The China Questions: Critical Insights into a Rising Power is basically a collection of 36 chapters written by various scholars affiliated with the Fairbank Center for the Chinese Studies at Harvard University. The main argument of the book is that “China matters, and therefore understanding China matters. In a certain obvious sense, China has always mattered and always will.”(p. 8). This book is a noteworthy revelation of expertise on China, commanded by a single institution and a strong challenge to other institutions to continue investing in their own study of China. The brief essays are divided into many sections, covering the Chinese politics, international relations, economics, environment all issues, society and history. Nonetheless, the essays struggle to achieve the unity of a specific purpose. Instead of fully embracing the interdisciplinary backgrounds of the collections, the authors bring their perspectives into direct conversation with each other. The essays read like the beginning of conversations that regrettably go unfinished.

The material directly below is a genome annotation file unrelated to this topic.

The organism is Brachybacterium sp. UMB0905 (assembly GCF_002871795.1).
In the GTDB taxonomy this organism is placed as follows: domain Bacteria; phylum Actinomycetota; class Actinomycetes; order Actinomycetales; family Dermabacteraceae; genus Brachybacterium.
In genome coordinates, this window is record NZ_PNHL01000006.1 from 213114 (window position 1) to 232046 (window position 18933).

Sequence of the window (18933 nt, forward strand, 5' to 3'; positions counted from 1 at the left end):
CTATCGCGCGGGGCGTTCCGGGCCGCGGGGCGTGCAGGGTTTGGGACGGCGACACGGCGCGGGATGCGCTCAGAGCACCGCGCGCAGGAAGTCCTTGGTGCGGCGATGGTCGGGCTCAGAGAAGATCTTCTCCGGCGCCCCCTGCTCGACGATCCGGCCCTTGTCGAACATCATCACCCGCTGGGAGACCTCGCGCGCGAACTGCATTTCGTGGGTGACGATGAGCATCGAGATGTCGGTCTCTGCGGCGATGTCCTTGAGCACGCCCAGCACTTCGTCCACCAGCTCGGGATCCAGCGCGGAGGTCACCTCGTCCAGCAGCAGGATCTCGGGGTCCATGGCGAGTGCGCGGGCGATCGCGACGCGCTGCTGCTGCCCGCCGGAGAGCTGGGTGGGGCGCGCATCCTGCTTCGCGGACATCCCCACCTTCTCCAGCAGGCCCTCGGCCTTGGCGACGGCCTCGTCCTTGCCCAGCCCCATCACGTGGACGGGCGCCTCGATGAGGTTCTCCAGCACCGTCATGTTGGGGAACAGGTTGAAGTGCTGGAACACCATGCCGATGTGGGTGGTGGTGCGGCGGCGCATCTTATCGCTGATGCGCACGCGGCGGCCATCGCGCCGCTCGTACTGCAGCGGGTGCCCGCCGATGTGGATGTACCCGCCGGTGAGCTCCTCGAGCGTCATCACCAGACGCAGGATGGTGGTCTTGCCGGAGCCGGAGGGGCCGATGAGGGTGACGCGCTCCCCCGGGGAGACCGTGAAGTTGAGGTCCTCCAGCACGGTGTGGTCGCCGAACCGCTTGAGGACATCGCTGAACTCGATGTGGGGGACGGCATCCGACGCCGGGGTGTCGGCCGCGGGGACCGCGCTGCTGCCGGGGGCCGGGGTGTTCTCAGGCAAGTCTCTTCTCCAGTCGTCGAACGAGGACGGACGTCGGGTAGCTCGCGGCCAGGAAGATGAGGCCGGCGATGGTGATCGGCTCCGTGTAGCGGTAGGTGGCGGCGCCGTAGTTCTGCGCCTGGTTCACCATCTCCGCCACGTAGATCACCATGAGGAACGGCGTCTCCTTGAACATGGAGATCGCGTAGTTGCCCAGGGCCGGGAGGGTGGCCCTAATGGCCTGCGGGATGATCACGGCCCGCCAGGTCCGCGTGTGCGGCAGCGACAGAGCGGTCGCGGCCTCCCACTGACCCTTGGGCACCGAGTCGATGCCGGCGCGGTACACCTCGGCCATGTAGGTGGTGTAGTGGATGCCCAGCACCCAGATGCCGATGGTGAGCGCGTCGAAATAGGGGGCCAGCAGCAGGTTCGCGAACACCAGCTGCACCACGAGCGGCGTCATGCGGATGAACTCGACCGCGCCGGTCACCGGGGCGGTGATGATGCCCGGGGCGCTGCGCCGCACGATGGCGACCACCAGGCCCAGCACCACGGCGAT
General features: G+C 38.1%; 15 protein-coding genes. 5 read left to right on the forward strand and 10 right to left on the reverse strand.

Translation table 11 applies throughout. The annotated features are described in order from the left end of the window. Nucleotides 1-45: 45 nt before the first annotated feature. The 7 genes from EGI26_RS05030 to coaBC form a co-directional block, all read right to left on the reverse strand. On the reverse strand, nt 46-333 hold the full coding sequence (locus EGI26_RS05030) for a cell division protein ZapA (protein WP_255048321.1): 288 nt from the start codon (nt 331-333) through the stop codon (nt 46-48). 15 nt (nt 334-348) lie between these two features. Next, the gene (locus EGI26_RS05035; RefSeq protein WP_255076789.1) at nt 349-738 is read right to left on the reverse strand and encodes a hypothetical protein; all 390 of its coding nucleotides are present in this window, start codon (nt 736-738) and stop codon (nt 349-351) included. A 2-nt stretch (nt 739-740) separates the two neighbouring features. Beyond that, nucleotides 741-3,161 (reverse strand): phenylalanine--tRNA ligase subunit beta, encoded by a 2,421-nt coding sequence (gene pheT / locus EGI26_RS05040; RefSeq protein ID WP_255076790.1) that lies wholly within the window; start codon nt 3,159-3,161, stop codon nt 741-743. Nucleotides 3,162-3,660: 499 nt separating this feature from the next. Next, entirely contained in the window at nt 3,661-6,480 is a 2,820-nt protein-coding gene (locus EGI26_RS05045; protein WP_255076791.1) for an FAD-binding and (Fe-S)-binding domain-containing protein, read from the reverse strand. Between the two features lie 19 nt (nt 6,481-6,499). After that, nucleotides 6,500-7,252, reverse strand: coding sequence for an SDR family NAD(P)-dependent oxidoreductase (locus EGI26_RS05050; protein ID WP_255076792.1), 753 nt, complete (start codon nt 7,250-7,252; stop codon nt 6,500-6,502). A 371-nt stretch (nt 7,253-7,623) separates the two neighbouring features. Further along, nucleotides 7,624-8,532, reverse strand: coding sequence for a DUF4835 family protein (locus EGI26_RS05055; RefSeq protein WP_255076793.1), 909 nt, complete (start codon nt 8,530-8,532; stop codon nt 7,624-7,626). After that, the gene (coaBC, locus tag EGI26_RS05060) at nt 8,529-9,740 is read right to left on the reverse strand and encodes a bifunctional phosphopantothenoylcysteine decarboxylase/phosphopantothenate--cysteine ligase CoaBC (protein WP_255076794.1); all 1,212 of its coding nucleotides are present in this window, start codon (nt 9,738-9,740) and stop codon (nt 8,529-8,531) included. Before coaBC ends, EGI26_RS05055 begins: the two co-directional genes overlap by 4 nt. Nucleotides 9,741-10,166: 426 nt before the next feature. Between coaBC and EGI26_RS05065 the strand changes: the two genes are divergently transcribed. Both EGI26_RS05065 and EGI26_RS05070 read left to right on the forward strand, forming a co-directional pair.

In every chapter, the authors try to portray how China’s past shapes the present and present shapes the future. By doing so the editors, Jennifer Rudolph and Michael Szonyi have tried to reduce the trust deficit of America on China.